We are in the process of making the making the Montage mosaic engine accessible through GitHub, so it was good timing to attend the workshop on Collaborating With GitHub at the 225th American Astronomical Society (AAS) meeting in Seattle, WA (Jan 4-8, 2015). The class was attended by about 25 people, and taught by Arfon Smith, Matthew McCullough, and Gus Muench. I will refer readers as much as possible to on-line resources and training materials that they can follow to get started with GitHub, rather than describe the details of the class. The material we covered can also be reviewed in Arfon Smith’s on-line slides at https://training.github.com/kit/foundations/index.html?teacher=arfon.
Set-up for the class was straightforward (I believe this is a standard set-up for GitHub training) and is described at https://training.github.com/articles/github-class-prerequisites/. It involves establishing a GitHub account, install the Git Command Line and Desktop Program for your machine, and, optionally , reading the first few chapters of the free ProGit book.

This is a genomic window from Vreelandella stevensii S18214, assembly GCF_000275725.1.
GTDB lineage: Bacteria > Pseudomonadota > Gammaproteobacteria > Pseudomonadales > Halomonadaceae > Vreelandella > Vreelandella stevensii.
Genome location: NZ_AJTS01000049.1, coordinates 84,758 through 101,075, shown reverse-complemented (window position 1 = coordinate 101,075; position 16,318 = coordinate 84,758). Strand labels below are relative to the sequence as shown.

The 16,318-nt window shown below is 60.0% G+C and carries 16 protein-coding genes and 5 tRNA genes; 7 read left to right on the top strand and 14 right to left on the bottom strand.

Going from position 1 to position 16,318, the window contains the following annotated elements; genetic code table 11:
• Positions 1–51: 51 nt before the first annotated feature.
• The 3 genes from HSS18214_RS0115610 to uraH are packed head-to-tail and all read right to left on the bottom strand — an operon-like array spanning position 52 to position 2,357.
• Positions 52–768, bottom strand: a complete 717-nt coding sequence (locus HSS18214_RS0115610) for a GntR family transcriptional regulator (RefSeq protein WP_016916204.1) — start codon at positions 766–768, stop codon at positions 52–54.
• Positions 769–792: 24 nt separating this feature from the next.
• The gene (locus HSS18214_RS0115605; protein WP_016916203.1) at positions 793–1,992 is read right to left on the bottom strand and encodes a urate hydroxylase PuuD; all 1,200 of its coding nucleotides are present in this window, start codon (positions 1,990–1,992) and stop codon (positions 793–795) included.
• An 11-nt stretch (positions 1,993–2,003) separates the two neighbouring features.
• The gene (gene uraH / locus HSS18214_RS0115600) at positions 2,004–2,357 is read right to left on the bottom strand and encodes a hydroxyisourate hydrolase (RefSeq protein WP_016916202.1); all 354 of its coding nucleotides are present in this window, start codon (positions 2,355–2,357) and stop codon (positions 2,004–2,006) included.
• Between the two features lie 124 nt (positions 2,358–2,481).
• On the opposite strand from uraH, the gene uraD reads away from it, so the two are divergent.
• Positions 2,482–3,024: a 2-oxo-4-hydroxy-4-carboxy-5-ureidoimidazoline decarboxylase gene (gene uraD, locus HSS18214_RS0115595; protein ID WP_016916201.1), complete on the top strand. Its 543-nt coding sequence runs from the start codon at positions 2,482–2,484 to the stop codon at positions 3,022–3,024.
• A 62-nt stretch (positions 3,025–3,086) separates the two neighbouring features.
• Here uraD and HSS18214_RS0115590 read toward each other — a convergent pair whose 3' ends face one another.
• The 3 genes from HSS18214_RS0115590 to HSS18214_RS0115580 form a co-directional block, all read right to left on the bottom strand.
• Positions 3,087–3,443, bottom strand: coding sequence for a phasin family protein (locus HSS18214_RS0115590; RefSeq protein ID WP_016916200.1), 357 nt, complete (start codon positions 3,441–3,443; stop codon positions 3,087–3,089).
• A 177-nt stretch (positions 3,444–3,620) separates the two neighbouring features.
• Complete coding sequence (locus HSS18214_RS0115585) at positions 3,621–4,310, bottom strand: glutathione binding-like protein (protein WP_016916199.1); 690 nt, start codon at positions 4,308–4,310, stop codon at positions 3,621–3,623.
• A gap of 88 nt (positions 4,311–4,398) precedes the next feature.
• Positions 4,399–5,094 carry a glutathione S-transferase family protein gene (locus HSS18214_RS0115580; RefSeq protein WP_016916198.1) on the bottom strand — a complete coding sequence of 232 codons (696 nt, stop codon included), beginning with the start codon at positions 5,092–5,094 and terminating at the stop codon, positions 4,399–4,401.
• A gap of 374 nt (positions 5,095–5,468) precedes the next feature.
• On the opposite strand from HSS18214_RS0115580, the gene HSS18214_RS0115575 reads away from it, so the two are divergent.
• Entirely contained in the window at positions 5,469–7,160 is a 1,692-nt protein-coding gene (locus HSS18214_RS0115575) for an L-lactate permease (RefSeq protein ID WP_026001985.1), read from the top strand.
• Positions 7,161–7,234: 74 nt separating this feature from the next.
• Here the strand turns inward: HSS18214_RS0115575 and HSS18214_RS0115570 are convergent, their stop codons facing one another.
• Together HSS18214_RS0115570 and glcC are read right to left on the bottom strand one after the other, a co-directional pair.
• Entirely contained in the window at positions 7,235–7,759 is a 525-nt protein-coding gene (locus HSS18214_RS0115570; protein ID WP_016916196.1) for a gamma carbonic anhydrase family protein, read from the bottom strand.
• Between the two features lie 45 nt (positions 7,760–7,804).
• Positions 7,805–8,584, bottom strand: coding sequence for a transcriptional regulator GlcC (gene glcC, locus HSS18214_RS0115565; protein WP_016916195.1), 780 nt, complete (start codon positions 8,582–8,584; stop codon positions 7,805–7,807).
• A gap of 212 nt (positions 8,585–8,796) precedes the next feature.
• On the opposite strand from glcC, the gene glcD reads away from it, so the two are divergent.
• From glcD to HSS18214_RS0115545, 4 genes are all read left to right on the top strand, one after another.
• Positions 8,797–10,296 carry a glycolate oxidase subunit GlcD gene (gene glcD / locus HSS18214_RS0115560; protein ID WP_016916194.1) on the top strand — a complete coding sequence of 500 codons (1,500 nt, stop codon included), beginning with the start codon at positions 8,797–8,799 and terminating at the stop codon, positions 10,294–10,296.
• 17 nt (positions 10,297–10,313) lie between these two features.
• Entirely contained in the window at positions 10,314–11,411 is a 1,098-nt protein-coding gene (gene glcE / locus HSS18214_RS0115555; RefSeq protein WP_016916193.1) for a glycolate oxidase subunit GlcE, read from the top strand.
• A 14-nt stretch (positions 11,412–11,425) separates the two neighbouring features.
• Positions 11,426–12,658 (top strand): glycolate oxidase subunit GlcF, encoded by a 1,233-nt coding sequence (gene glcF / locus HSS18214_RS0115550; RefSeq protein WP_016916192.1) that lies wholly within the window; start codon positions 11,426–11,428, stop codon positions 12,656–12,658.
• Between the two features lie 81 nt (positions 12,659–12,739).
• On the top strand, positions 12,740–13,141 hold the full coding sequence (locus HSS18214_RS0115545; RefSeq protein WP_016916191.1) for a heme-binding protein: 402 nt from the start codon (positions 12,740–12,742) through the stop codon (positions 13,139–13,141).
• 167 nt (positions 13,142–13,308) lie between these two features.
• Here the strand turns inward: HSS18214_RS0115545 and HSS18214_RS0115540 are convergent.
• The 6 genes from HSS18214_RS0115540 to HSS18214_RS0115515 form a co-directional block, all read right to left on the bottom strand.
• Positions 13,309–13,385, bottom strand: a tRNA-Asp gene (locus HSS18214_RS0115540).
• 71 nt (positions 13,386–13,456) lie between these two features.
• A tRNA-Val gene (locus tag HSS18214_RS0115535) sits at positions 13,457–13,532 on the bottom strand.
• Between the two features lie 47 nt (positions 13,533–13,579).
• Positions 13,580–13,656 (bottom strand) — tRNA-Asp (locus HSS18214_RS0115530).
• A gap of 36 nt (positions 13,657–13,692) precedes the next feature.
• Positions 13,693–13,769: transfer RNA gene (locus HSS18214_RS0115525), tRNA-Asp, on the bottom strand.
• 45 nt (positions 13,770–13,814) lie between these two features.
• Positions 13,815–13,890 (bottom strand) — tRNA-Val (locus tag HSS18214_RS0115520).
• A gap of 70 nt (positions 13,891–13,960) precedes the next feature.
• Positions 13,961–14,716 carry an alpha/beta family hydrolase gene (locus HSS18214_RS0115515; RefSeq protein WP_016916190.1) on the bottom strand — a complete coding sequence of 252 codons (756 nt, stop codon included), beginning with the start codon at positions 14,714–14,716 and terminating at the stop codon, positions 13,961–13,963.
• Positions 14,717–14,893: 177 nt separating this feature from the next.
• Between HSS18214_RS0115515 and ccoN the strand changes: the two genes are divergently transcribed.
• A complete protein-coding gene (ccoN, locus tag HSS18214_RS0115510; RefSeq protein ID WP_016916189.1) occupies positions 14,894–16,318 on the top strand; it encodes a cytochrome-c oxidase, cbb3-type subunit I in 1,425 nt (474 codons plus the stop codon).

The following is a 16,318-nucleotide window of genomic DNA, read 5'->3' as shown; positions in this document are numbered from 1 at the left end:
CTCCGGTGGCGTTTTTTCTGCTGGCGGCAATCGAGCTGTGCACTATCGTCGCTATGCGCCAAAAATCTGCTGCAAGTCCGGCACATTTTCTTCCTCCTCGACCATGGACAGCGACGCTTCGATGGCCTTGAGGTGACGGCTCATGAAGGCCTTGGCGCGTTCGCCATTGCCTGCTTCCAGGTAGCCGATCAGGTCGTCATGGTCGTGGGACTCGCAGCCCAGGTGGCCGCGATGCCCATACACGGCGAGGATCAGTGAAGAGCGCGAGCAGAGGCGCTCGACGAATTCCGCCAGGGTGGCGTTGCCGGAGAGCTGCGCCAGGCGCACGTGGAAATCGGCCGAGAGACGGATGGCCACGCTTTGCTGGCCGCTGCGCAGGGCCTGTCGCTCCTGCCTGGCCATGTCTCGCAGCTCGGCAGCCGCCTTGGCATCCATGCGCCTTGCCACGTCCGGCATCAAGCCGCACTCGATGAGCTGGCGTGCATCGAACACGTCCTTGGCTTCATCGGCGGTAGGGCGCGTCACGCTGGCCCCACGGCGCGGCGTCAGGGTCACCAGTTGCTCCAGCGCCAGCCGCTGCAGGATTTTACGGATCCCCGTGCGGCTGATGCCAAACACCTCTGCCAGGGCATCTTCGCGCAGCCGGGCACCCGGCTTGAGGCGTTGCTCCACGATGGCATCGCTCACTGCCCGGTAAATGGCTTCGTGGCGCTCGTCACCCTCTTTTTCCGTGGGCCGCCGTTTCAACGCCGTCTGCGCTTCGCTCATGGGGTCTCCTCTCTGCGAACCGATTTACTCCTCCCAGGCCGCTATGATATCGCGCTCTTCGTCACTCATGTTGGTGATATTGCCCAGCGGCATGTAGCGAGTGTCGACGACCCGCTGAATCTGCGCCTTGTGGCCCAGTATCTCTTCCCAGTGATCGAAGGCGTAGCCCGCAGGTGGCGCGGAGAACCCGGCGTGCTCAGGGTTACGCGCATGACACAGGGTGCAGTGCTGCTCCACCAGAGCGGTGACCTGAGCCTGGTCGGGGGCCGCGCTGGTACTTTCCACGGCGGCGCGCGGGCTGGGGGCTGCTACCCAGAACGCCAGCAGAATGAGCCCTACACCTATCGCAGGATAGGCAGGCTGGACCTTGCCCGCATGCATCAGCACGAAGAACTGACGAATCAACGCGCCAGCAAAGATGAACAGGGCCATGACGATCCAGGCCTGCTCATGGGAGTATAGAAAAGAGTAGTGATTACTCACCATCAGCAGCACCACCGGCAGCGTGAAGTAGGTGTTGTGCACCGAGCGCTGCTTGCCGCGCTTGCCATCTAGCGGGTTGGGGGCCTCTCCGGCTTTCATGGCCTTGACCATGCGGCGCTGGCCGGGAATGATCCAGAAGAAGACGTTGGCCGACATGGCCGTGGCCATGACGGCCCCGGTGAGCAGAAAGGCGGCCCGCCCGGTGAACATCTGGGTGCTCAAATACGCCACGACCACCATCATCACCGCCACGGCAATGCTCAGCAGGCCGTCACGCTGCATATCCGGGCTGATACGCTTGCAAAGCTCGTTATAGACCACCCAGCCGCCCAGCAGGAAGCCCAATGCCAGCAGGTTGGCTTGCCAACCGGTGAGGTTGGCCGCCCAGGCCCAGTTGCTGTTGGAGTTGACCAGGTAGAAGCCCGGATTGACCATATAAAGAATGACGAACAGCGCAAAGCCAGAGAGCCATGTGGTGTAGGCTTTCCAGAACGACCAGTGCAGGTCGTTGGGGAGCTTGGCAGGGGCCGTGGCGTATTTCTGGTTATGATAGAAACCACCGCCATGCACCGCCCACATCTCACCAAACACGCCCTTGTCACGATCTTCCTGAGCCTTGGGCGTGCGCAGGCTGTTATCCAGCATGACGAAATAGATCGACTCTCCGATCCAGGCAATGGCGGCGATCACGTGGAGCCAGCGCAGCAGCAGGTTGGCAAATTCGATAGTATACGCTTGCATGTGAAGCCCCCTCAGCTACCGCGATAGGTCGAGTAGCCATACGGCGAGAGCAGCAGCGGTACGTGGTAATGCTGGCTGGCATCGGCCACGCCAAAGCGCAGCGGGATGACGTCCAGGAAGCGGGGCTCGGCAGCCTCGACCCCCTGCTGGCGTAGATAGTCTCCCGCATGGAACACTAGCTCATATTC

The class itself involved the following topics:
- Introduction to Git and GitHub.
- Paper and analysis workflows (discussion of complexities in collaborative workflows and how they might benefit from incorporation in workflows)
- Collaborative changes (working with partners to edit documents)
- Richer collaboration (e.g. permissions)
- Advanced topics (how GitHub plugs into existing tools).
GitHub is a powerful tool for collaboration, including writing papers as well as developing code. Chapter 3 of the ProGit book tells you about the mechanisms for doing this – creating push and pull requests, using fork to create your own copy, and monitoring the project for changes.
One of the most interesting topics I learned about was how GitHub plugs into powerful tools. The example we studied was integration into ShareLatex, an on-line collaborative LaTeX editor. Learn how to connect it your GitHub account at https://www.sharelatex.com/github/